Transience v. presence

In one week I leave home - you know, the one I just got back to - for three months.

I guess I'm easing slowly into this first real stab at having a home in a couple of years. Two years ago I left the Bronx, put my clothes and books in storage and followed up with five tours and time spent in Cincinnati, Columbus, and Chicago. I made a big racket about Chicago being my new permanent home but others evidently knew me better than I knew myself.

"Bullshit," said Nick DiNardo. "Blog me in six months."

I hate when Nick is right

So about this idea of transience versus presence: I say I don't want to be on the road more than I'm off and that this whole roadie thing is a happy accident and possibly temporary. Then I notice that last year I was on the road more than I was off. I'm now starting my third year in this work and getting job offers and it's easier to justify taking them than turn them down.

People tell me that they or their husband or friend always said they didn't want to be a roadie for life but twenty years later there they are, all jacked up on whatever particular buzz it is that keeps them moving.

What I want to know is how to balance imbalance? Feel present when so many days are just about moving forward and going elsewhere? How to have time to make routines and spaces and relationships comfortable?

"How do you balance it?" I once asked a tour manager.

"You don't," he answered without pause.

I'm glad I'm back for another year of the American Idol tour but there are plenty of moments I've thought with regret, "Yeah, I'd be doing/planning/signing up for/getting into/checking out whatever except I'll be gone all summer, so that will have to wait."

But if everything is always waiting, what am I left with? I'm left returning in September to great yawing voids of places that still doesn't feel homey, despite my incredibly fluid ability to feel at home anywhere. My lack lies in STICKING AROUND. Home for a day or a month isn't the same as home for the long haul, whatever that is.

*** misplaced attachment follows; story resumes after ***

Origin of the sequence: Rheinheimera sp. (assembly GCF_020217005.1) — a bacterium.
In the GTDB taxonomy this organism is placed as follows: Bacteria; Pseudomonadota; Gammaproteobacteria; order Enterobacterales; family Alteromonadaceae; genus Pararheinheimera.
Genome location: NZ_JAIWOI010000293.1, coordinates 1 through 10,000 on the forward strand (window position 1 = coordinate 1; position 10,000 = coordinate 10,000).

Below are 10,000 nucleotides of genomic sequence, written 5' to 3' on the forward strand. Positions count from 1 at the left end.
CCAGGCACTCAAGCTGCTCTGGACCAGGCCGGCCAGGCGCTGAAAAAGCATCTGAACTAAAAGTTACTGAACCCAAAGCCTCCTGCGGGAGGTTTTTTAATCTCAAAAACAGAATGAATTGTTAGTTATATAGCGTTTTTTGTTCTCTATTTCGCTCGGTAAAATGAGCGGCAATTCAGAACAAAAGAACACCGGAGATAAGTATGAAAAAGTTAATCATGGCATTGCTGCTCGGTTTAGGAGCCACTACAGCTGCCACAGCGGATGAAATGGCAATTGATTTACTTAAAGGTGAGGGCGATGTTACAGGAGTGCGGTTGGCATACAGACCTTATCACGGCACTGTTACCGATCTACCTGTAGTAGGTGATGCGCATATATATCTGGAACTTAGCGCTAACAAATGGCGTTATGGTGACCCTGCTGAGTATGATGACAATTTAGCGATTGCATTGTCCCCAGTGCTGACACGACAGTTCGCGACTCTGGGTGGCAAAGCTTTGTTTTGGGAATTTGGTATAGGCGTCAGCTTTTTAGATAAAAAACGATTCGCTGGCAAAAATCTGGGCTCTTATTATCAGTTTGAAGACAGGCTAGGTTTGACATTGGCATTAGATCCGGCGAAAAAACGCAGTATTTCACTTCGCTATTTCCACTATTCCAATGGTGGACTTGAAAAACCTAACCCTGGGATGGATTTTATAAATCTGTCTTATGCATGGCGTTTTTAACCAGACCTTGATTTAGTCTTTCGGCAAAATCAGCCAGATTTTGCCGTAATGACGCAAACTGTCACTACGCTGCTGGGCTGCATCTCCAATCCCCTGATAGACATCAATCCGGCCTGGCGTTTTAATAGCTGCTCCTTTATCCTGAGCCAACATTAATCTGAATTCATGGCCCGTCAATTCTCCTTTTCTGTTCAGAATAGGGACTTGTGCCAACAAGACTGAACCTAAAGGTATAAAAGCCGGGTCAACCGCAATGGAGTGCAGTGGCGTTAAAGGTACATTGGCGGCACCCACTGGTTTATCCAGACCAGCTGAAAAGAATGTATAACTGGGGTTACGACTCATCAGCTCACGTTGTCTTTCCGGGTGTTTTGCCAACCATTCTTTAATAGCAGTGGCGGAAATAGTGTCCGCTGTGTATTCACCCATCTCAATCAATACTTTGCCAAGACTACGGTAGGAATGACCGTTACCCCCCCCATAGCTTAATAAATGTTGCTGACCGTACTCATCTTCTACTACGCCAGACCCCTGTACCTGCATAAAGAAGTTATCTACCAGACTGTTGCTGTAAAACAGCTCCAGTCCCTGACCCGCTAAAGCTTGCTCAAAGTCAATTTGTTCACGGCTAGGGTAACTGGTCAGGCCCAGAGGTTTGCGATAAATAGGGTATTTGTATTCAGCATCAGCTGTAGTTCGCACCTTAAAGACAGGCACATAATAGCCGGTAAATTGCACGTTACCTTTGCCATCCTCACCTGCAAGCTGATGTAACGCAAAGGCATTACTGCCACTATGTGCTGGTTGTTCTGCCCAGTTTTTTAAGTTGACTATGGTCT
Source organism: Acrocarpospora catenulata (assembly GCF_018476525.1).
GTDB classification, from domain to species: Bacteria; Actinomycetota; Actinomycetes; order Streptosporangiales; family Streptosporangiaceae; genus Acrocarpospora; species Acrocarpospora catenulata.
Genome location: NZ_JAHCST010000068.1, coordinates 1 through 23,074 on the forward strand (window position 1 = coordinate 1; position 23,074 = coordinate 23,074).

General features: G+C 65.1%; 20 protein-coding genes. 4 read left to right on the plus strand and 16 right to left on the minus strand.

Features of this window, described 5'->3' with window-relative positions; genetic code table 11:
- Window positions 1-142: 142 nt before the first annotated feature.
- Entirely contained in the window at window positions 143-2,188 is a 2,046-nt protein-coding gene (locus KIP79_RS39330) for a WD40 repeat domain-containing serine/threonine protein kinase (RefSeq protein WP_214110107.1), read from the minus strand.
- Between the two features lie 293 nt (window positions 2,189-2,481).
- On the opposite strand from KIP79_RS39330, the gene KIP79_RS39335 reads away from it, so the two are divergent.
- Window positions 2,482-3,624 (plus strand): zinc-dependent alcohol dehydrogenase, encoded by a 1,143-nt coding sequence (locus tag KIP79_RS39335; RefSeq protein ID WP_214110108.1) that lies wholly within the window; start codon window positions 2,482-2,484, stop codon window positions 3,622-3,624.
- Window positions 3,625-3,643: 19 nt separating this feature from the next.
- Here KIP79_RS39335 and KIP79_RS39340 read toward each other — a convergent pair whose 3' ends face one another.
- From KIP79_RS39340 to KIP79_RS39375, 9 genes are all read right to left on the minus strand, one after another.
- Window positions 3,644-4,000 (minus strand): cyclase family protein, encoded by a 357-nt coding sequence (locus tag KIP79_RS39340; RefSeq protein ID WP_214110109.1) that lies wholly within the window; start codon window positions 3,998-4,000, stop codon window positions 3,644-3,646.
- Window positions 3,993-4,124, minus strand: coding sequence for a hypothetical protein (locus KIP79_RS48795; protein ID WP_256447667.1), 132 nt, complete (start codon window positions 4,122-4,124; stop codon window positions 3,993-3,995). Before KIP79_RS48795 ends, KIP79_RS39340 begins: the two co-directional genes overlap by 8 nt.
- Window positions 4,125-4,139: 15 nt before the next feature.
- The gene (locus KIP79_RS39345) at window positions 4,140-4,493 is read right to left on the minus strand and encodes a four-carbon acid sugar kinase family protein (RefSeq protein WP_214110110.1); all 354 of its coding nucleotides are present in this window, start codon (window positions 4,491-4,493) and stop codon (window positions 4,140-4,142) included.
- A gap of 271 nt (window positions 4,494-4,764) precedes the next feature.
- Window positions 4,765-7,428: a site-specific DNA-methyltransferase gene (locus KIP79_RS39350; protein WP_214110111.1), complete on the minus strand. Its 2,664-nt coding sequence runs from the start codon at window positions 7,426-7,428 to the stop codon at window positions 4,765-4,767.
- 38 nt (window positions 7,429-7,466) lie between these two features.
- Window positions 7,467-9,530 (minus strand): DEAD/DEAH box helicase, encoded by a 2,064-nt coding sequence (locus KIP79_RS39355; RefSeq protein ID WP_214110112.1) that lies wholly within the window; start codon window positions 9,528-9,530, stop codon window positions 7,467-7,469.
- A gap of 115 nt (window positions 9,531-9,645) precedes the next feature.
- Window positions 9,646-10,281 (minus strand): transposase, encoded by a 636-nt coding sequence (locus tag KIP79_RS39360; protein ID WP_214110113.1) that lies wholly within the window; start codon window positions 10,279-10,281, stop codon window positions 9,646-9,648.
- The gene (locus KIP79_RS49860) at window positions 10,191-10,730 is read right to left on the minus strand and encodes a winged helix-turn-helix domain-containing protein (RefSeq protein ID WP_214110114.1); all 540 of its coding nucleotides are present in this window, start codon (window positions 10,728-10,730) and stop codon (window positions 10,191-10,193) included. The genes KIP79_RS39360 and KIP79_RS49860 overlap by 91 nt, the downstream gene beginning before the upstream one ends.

I'm so glad you're not dead

A guy at Jane's party saw the Ronckytonk shirt and thought it was a MEMORIAL FOR A CHILD WHO HAD PASSED AWAY. Someone eventually told him it was my photo and when we met later in the kitchen, he greeted me, "I'm so glad you're not dead!"

Yeah, me too...what?

The next day, a shirt was draped over a chair in the living room and Jamie, without paying attention, sat squarely on top of it. I squirmed around for a minute, until I had to say something:

"You're sitting on my face and that makes me feel weird."

He pulled the shirt out from under him and we all looked at it. The wrinkle in the fabric made my face look not only awkward but now a little deformed, too, with one eye bulging and mouth gaping.

Someone said, "Damn, you LOOKED like that."

And that's when we really couldn't stop laughing.


My face on a shirt

A few weeks ago, I got a big cardboard box in the mail. I didn't recognize the name on the return address.

Inside the box were THIRTY T-SHIRTS WITH MY FACE ON THEM. And my name. And this web address. The photo of me, which can also be seen here, was taken in 1983, the year after I got glasses and braces.

I knew that the barrettes I wore, the ones I decorated with long multicolored ribbons, were beautiful. I knew I looked good. I did not know that my face just barely got away with having my gigantic mouth plunked on the front of it and, at the time, I didn't understand why my friend's little brother asked me if my lips were on steroids.

Let's just say that the Dawn Weiner character from Welcome to the Dollhouse makes me more than a little uncomfortable.